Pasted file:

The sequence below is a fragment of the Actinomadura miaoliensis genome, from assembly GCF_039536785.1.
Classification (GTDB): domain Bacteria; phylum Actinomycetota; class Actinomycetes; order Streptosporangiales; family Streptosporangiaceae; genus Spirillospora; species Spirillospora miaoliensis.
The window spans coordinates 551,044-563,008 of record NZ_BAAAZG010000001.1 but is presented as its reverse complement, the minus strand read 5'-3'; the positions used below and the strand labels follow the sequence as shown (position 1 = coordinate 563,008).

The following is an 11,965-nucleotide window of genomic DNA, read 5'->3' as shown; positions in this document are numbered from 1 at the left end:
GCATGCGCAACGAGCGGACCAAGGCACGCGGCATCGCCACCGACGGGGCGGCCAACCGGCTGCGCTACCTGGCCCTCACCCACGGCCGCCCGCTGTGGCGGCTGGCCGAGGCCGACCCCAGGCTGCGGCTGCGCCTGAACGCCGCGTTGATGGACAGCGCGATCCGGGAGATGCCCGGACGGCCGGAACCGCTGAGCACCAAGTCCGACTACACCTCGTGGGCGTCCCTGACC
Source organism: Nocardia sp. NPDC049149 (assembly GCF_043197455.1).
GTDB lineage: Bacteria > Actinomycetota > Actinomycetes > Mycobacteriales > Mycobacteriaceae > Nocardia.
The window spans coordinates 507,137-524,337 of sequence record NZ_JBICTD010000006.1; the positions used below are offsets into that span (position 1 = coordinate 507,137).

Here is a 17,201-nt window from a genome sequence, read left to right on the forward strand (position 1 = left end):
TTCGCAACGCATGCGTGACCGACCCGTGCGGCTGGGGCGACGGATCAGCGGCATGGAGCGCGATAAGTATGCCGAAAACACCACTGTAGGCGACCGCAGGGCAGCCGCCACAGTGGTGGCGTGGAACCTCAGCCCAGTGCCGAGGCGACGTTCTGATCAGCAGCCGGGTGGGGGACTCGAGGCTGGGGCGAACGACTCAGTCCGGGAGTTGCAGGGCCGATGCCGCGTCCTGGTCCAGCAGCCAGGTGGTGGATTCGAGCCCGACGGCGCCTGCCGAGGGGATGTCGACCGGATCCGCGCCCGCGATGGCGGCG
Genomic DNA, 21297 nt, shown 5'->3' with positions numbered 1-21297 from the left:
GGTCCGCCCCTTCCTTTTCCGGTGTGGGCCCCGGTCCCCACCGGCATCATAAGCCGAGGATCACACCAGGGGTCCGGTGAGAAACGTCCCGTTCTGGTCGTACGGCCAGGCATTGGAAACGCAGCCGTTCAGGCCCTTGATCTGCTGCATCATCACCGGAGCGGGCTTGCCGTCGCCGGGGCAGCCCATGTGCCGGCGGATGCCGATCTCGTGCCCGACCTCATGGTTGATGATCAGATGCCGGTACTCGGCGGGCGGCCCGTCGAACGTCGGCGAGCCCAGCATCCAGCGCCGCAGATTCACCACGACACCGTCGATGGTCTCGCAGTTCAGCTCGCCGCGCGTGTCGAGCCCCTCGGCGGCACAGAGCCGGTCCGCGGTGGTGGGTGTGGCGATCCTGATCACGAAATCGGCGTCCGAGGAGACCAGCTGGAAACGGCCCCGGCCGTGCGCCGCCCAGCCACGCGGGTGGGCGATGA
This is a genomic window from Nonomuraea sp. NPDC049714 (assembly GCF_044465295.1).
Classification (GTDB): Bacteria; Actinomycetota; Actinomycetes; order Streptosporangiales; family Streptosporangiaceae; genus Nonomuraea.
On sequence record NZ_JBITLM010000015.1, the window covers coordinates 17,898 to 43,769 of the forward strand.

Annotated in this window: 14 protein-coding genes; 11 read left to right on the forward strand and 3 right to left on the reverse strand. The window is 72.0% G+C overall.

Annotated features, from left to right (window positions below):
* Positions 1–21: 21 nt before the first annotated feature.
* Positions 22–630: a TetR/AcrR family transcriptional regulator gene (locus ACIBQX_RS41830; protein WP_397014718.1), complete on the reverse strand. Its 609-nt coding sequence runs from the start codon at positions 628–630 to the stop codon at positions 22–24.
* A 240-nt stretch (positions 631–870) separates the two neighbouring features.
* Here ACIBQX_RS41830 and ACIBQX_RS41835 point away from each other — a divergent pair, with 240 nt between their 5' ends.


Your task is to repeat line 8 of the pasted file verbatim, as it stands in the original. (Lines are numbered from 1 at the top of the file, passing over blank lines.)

The window spans coordinates 507,137-524,337 of sequence record NZ_JBICTD010000006.1; the positions used below are offsets into that span (position 1 = coordinate 507,137).